Yunior grew up tough in a poor neighborhood. He's Latino with African roots, an immigrant and a super nerdy kid who went on to teach at a university. He's gruff and masculine, but he's also an artist — as well as the creation of one.
Dreamworks' animated movie Puss in Boots was a big deal. It won an Oscar, and its swashbuckling, sloe-eyed kitty was voiced by Antonio Banderas.
The meticulous computer-generated animation took four years and something like $130 million to make. But another cartoon, Puss In Boots: A Furry Tail, was hand-drawn in six months for less than $1 million. It went straight to DVD — one of the many low-budget productions riding the coattails of Hollywood blockbusters.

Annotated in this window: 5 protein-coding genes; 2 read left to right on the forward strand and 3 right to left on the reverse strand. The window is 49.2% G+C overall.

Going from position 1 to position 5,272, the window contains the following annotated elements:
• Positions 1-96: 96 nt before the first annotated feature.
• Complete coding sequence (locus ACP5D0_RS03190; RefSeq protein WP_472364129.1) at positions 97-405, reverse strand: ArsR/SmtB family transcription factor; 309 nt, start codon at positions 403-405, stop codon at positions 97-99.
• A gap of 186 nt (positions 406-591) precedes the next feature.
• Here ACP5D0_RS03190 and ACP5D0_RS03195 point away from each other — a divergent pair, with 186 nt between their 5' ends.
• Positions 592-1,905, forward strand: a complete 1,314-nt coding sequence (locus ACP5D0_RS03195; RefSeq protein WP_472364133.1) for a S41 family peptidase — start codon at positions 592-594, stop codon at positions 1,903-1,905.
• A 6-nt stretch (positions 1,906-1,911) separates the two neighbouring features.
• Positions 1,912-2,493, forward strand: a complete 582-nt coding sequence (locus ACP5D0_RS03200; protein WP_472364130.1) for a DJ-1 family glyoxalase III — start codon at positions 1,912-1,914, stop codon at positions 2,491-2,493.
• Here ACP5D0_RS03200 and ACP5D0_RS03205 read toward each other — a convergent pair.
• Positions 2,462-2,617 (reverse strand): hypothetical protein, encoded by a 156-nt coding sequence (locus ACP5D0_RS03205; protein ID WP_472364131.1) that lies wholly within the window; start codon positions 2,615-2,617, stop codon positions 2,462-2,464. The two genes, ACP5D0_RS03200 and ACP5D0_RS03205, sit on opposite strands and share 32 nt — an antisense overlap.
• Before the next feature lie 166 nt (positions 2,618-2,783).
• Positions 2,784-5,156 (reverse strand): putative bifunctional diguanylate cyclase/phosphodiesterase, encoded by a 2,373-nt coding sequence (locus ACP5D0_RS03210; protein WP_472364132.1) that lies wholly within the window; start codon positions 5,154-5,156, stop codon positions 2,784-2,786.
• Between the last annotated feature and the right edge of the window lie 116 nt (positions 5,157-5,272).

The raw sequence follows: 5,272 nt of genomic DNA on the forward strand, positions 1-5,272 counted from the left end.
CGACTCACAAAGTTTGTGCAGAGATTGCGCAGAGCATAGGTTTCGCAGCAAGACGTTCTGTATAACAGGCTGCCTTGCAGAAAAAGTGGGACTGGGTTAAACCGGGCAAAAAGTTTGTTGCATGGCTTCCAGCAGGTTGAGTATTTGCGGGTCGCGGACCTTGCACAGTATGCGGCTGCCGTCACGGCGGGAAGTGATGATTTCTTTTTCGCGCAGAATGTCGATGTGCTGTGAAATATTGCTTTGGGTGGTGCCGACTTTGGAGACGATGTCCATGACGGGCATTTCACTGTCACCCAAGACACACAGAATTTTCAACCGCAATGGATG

I'm Michel Martin and this is TELL ME MORE from NPR News. Coming up, we'll talk about how a master violin maker holds onto his art form in this struggling economy. Talk about that in just a few minutes.
Now it's time to open up the pages of the Washington Post magazine. That's something we do just about every week for interesting stories about the way we live now. And today a story about the business of music.